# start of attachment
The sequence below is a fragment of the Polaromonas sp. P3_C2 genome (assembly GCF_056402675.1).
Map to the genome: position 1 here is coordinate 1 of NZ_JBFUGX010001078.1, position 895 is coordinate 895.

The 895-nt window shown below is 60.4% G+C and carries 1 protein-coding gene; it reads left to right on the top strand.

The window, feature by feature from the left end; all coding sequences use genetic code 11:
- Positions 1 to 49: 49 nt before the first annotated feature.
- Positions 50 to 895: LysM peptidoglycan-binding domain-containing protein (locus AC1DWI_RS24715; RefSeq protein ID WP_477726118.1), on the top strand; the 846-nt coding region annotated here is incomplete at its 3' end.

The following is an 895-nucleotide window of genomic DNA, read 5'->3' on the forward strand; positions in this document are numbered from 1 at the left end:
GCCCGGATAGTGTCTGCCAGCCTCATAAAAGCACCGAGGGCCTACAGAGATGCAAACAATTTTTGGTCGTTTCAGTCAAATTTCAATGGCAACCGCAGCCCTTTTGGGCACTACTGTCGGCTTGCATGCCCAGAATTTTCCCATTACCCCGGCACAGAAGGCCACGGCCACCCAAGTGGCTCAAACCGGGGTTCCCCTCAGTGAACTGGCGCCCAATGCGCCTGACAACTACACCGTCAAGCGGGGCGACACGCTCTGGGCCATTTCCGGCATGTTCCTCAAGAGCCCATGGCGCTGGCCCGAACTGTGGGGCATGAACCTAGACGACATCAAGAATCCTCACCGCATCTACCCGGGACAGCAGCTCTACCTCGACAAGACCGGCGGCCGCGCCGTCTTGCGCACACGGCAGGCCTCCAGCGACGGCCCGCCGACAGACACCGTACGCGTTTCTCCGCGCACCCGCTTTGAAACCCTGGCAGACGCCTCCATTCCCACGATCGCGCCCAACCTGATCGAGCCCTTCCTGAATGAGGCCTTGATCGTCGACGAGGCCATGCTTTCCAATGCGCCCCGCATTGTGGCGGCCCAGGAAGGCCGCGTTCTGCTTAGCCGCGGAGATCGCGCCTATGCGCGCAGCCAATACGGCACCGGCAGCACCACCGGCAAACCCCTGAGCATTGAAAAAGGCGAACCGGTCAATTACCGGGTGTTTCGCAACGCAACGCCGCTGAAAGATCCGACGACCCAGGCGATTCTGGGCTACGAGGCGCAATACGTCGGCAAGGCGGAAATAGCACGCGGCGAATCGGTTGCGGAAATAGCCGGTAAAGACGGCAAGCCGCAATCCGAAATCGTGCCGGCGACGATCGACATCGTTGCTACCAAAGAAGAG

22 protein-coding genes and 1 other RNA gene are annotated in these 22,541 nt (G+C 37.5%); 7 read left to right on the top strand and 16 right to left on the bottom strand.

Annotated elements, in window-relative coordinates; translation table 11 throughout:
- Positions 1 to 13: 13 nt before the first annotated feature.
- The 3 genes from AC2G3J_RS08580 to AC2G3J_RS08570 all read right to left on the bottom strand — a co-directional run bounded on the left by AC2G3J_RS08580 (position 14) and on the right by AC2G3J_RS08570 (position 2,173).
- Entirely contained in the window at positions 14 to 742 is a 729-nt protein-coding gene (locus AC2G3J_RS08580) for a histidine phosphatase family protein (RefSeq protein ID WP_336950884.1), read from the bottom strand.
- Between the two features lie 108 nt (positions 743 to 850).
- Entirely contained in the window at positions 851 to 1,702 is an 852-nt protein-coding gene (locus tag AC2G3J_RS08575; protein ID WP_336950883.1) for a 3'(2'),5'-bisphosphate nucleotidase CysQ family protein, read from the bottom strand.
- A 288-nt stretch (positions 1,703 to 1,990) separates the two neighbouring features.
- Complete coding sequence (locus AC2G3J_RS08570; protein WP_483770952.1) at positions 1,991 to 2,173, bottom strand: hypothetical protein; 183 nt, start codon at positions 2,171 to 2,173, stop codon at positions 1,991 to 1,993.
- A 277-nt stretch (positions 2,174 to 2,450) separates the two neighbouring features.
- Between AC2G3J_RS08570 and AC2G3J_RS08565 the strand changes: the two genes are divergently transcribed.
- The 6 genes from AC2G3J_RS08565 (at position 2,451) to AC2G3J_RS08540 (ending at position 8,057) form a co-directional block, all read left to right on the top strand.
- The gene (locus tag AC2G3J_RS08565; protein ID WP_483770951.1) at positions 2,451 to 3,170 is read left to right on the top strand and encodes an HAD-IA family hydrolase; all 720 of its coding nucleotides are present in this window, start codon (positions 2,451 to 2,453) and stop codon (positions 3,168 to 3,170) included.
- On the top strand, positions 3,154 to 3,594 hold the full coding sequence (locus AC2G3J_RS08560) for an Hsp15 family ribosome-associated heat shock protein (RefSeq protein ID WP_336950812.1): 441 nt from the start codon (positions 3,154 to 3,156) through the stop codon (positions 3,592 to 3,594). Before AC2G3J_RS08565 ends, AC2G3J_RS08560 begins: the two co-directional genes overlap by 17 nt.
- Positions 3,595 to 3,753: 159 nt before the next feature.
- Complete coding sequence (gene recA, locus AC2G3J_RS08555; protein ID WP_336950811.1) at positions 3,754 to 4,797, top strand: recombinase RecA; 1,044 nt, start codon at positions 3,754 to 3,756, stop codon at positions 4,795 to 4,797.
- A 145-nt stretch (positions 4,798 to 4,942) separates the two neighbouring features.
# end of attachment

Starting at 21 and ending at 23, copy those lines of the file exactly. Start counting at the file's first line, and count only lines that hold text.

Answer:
- The gene (locus tag AC2G3J_RS08565; protein ID WP_483770951.1) at positions 2,451 to 3,170 is read left to right on the top strand and encodes an HAD-IA family hydrolase; all 720 of its coding nucleotides are present in this window, start codon (positions 2,451 to 2,453) and stop codon (positions 3,168 to 3,170) included.
- On the top strand, positions 3,154 to 3,594 hold the full coding sequence (locus AC2G3J_RS08560) for an Hsp15 family ribosome-associated heat shock protein (RefSeq protein ID WP_336950812.1): 441 nt from the start codon (positions 3,154 to 3,156) through the stop codon (positions 3,592 to 3,594). Before AC2G3J_RS08565 ends, AC2G3J_RS08560 begins: the two co-directional genes overlap by 17 nt.
- Positions 3,595 to 3,753: 159 nt before the next feature.